How to Network With Busy People – Part 6

August 3rd, 2009 by Steve Pavlina

This is a continuation of the “How to Network With Busy People” series. The first post in the series can be found here.

Continuing on with our tips…

Be discerning.

Don’t try to network with someone just because they seem like a high-value target.

When I started my computer games business in 1994, my networking strategy was pretty inane. I would network with everyone and anyone who was willing – especially anyone who seemed to be more successful or experienced than I was.

My networking strategy was, “If someone wants to network with me, that’s good enough.” Of course that was a desperation strategy.

I wasted a lot of time doing this. If I had done even a little bit of homework on some of the people I tried to network with, I’d have realized there were glaring incompatibilities that would have prevented us from becoming anything more than very casual contacts. They couldn’t help me, I couldn’t help them, and we didn’t have enough in common to become good friends. It really wasn’t worth all those two-hour business lunches at local cafes.

Now I’m a lot more discerning. First and foremost, I look for shared values. I seek out people who are happy, growth-oriented, open-minded, self-actualizing, and willing to try new things. People who are unhappy, inflexible, immature, or highly judgmental don’t make good friends or contacts for me.

Define a simple heuristic (i.e. a rule) for the kinds of people you want to network with. This will save you a lot of time and frustration.

Years ago I networked with people I figured I had to tolerate because they seemed like high-value contacts. That approach gave me a lot of headaches. These days I’d never add someone to my Rolodex unless I actually liked them as a person. I don’t do business with anyone I wouldn’t want to hang out with on the basis of friendship. This may sound limiting, but it’s actually incredibly freeing. It ensures that running my business is more fun and rewarding than it would otherwise be. I know when I wake up each morning that I’ll be spending some time that day connecting with friends.

Be trustworthy and cooperative.

A few years ago, an author/speaker that I’d never met invited me to lunch. I’d heard of him, but I’d never met him, so I accepted the invite. But before that lunch took place, I casually mentioned to some other speaker friends that I was going to lunch with him because I knew they’d met him before.

Two of my friends reacted strangely, “Oh… you’re going to lunch with that guy? Hmmm… well, okay. Good luck…”

I gave them a puzzled look, but I couldn’t get a straight answer regarding what they were hinting at. A few days later, I went to lunch with the guy, and it went fine. He was a bit hyper and heavy on the self-promotion, but that isn’t uncommon among people I meet, so I didn’t hold it against him. After the lunch we parted amicably. I figured my friends just didn’t like him for some reason.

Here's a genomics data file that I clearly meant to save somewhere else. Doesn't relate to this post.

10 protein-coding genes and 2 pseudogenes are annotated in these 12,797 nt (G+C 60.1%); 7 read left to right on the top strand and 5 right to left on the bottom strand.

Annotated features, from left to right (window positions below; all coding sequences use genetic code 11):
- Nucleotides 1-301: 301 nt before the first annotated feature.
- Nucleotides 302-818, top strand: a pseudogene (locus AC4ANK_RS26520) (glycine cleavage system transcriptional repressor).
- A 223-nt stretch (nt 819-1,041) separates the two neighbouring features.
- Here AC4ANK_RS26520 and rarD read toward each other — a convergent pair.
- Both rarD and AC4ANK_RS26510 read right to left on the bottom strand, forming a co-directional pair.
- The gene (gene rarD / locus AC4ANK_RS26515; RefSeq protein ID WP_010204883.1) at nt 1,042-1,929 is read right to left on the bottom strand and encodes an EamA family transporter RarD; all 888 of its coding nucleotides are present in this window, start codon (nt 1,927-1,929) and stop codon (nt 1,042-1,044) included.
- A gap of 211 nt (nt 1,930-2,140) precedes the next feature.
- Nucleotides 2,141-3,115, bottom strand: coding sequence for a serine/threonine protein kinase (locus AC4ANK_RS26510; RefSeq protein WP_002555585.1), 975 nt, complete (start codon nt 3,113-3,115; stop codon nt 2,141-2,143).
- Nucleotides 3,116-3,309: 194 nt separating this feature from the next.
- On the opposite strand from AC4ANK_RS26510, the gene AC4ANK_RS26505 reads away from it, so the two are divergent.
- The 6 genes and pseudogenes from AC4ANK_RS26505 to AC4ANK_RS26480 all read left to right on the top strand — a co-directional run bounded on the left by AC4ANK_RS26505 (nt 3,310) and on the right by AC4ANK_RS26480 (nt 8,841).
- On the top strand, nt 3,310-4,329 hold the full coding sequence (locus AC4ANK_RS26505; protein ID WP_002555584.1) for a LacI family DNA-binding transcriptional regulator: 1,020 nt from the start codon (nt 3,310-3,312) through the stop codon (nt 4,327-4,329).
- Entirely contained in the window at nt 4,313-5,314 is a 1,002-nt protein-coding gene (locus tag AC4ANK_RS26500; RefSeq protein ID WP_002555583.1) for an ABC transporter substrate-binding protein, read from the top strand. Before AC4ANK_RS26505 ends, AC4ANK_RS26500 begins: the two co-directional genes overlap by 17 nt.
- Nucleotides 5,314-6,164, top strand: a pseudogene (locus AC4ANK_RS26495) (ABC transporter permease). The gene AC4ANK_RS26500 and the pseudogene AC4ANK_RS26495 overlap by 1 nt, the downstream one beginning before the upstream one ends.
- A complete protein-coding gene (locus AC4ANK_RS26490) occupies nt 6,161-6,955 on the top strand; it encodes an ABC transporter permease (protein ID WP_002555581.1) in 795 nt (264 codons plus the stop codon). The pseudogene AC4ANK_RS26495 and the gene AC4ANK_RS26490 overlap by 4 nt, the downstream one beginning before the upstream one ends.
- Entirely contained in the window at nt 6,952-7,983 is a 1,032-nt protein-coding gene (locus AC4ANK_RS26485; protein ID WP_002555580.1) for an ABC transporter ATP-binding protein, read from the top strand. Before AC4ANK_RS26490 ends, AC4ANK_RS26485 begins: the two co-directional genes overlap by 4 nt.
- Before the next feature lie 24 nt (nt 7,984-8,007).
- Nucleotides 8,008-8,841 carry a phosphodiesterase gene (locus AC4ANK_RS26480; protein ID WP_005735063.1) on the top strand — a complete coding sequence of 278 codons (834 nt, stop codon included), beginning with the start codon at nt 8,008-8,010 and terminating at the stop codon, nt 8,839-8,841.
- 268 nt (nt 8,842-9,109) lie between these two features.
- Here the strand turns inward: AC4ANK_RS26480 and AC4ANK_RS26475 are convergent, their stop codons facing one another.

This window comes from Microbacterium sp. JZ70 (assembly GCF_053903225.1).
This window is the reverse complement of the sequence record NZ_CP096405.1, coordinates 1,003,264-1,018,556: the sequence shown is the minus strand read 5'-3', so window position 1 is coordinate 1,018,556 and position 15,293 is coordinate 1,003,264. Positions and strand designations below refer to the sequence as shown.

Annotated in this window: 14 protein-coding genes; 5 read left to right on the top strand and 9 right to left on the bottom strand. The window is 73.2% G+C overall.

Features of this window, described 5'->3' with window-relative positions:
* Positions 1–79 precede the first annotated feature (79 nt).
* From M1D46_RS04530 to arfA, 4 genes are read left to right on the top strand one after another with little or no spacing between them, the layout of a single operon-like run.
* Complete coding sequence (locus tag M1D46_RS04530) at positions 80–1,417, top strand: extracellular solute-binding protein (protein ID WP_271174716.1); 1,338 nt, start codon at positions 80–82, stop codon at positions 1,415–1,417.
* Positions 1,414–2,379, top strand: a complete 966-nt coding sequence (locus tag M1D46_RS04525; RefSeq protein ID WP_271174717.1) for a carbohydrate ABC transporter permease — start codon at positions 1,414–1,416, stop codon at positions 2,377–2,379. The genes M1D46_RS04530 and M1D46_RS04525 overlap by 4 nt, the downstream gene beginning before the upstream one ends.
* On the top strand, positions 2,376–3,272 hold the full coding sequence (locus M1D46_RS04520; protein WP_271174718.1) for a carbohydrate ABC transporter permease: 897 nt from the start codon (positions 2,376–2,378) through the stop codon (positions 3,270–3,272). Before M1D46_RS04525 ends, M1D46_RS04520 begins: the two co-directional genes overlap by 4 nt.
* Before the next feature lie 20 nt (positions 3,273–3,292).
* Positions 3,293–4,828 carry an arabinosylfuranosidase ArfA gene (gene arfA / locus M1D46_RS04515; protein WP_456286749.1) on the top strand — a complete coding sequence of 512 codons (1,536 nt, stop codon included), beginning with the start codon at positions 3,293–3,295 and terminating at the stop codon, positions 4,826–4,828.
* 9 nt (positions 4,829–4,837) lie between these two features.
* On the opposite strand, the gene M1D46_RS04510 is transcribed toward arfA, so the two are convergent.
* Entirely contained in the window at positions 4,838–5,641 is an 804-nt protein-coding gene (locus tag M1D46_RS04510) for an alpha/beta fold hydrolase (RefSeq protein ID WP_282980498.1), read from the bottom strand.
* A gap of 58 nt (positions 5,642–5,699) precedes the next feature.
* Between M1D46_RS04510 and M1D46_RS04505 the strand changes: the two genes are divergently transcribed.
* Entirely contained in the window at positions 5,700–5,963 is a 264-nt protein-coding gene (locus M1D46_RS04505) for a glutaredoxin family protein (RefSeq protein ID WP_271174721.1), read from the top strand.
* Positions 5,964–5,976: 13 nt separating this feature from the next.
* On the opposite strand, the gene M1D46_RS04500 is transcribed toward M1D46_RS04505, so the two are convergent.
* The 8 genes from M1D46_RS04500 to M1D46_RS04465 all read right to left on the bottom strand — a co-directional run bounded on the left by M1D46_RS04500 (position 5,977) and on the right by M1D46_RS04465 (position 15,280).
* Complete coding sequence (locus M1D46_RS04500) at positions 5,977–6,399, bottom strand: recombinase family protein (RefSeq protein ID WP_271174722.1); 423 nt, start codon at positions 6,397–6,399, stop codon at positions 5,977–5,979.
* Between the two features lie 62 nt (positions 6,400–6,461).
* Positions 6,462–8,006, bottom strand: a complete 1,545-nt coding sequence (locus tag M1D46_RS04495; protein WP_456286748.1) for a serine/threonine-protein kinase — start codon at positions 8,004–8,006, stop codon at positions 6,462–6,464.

Months later, the guy emails me to let me know about a new product he’s about to release. It wasn’t clear to me why he was telling me about it, so I asked him if he was looking for joint-venture partners. Usually when authors/speakers tell me about their upcoming products, they’re looking for JV launch partners. Happens all the time.

Well… what the guy did next totally shocked me. He sent me a long, scathing reply filled with cursing and personal insults IN ALL CAPS. He went completely kittywompus.

I did a double take. I thought to myself, “Holy crap… what the hell happened here?” I went back and re-read my previous reply to him, thinking I must have made a serious blunder, but it seemed totally benign. I showed it to Erin, and she had the same reaction I did – the guy’s response made absolutely no sense to us. We figured that maybe he was drunk when he wrote it or was venting some misplaced aggression.

I tried to follow up with him the next day to ask what was going on, and he quickly replied with more of the same, ranting and raving with lots of ALL CAPS cursing, exclamation marks, and personal insults. It was one of the most immature and unprofessional things I’ve ever seen. I figured he must have a drug problem or something and decided it would be best to steer clear of him. I’ve seen some emotional outbursts when people get stressed from time to time, but this guy and I hadn’t even done anything together other than sharing a lunch and a polite conversation months prior.

I later learned that I wasn’t the only person he went ballistic on for no apparent reason. Supposedly he’s been permanently banned from speaking at certain events due to highly inappropriate and unprofessional behavior. For example, when he’d speak at an event, he’d bash and try to discredit the speakers who were on stage before him, telling audiences to only buy his products and not theirs. Consequently, he’s pissed off a lot of people, and some meeting planners have blacklisted him for life.